1 Burn your gloom.
Say goodbye to all the sorrows of 2022 during Friday’s 98th Burning of Zozobra. The tried-and-true Santa Fe tradition was created by Will Shuster and his band of artist friends in 1924. A towering marionette over 50 feet tall, Zozobra (also known as Old Man Gloom) moans and groans while he burns in front of thousands of folks who gather at Fort Marcy Park to yell “Burn him!” and, once the annual rite is complete, “¡Que viva!” Hosted by the Kiwanis Club since 1964, this year’s Zozobra will be decked out in 1990s fashion. This is a rain-or-shine event, so come prepared for anything.
2 Check out artists’ studios.
The 15th annual Chama Studio Tour welcomes visitors to see the creativity abundant throughout the Chama Valley on Saturday from 10 a.m. to 5 p.m. and Sunday from 10 a.m. to 4 p.m. At numbered stops along the tour, see multiple works from artists working in mediums like printmaking, painting, jewelry, ceramics, beadwork, and glass art. The tour goes beyond traditional mediums, including tie-dye, herbal medicine, and tote bags. This region of New Mexico is truly stunning, and particularly verdant after a season of heavy monsoon rains. See a full list of artists and locations on the tour’s website.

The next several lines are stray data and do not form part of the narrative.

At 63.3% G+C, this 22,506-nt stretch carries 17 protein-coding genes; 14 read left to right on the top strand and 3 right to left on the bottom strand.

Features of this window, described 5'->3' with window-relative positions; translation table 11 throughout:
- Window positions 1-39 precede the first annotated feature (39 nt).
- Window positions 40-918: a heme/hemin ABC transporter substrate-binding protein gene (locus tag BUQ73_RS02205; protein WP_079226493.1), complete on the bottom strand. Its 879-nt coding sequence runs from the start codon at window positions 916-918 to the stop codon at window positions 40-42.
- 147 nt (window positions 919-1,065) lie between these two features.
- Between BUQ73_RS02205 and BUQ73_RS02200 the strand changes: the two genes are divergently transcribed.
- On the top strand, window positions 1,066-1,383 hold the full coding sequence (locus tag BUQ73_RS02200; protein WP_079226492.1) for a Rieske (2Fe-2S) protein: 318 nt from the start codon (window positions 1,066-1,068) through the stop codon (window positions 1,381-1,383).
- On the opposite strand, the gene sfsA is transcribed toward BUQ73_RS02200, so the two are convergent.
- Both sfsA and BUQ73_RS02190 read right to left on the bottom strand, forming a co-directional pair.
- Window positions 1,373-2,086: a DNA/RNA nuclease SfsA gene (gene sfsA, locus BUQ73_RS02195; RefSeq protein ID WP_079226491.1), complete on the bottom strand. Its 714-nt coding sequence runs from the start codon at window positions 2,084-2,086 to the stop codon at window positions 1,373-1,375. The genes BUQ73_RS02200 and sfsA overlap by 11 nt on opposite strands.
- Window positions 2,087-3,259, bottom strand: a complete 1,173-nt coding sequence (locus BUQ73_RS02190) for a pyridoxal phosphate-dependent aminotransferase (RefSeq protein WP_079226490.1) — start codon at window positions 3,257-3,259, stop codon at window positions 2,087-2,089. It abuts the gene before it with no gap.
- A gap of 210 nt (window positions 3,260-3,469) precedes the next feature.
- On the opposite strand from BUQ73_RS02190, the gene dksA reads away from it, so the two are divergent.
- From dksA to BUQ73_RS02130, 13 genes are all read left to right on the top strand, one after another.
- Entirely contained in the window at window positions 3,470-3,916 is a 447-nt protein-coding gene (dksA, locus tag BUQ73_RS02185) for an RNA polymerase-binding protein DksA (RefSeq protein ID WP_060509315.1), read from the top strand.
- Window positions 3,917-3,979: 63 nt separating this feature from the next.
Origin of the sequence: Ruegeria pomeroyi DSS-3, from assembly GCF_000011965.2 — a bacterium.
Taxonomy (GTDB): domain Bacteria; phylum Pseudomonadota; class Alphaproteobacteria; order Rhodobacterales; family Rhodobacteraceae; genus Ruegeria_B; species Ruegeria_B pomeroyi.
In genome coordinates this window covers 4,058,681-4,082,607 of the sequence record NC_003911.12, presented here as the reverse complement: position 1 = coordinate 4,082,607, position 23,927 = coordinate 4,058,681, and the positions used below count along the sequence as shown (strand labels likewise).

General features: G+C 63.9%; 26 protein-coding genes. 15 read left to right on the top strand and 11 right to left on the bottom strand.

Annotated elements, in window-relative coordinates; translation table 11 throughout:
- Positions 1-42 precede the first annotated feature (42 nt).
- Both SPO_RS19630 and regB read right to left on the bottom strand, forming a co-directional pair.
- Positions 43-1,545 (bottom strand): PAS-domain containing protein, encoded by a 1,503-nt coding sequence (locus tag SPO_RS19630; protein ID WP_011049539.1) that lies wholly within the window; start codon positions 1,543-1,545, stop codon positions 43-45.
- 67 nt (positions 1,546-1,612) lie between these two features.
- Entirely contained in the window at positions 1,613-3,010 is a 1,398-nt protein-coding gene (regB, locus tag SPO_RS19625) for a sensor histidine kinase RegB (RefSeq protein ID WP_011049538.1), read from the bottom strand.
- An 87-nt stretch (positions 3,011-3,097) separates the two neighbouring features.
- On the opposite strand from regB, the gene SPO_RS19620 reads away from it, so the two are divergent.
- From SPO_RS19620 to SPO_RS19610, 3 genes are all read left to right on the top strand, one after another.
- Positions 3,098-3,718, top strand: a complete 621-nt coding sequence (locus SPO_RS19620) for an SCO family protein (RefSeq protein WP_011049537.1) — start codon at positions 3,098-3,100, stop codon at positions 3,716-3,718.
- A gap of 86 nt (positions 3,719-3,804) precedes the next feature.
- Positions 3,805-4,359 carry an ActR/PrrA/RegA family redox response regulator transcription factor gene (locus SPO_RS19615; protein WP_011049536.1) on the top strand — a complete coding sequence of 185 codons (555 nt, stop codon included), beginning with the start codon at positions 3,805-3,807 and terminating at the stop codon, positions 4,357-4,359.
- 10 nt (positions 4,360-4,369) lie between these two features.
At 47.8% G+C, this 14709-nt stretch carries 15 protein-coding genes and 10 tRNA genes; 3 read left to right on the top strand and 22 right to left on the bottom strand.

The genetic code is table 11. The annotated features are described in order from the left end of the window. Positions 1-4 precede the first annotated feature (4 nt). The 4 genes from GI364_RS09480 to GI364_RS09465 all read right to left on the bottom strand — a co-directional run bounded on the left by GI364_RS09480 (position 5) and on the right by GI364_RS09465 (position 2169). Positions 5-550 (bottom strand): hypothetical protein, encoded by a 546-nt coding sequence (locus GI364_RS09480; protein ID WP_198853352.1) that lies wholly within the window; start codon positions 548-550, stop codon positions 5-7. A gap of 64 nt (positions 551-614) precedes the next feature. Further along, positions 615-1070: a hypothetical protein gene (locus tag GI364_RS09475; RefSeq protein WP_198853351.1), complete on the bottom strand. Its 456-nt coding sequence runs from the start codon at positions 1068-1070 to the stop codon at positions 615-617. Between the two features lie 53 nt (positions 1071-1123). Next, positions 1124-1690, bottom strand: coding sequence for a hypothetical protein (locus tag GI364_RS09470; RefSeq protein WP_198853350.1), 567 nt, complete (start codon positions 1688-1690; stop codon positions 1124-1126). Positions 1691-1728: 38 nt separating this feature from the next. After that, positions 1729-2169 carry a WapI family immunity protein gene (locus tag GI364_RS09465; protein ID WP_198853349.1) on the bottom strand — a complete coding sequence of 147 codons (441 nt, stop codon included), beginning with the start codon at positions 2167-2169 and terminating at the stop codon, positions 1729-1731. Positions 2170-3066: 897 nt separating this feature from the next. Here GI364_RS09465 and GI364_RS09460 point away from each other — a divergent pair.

Explore artist studios in and around Taos during the Taos Open Studio Tour, happening Saturday through Monday from 10 a.m. to 5 p.m. More than 30 artists open their creative spaces to visitors, providing unique insights into their workspaces along with opportunity to purchase art directly from makers. Stone sculpture by Bruce Barnes, fine jewelry by Susan Gancher, pastels and hand-painted silks by Patricia Keeler, and photography by Tom Quinn Kumpf are all available on this tour. A preview exhibit at the Taos Valley Lodge & Espresso Bar, open all weekend, offers a sample of what’s offered on the tour to help you decide what you want to see first. Find a map of locations on the tour’s website.
Red dots mark the open studios on the Silver City Art Association Studio Tour this weekend, which opens with a 5 p.m. reception at Light Art Space on Friday, featuring live classical guitar by Aaron Lewis. The studio visits offer a peek into the artists’ processes, techniques, and inspirations, plus an authentic picture of creative life in Grant County. See blacksmithing, woodwork, photography, painting, fiber arts, and sculpture. Find a full brochure with studio locations on the event’s website or in person at Light Art Space.
3 Go to a chile party.
In New Mexico, the most wonderful time of the year is chile season, and the best place to celebrate is in Hatch, the chile capital of the world. Cue the Hatch Chile Festival, which is marking its golden 50th anniversary this year, starting at 9 a.m. on both Saturday and Sunday. The fest includes a parade, a carnival, watermelon-eating contests, ice cream-eating contests, chile-eating contests, live mariachi performances, ballet folklórico appearances, magic shows, a cornhole tournament, a rock-climbing wall, tons of food, beer and wine gardens, and of course, a cornucopia of chile.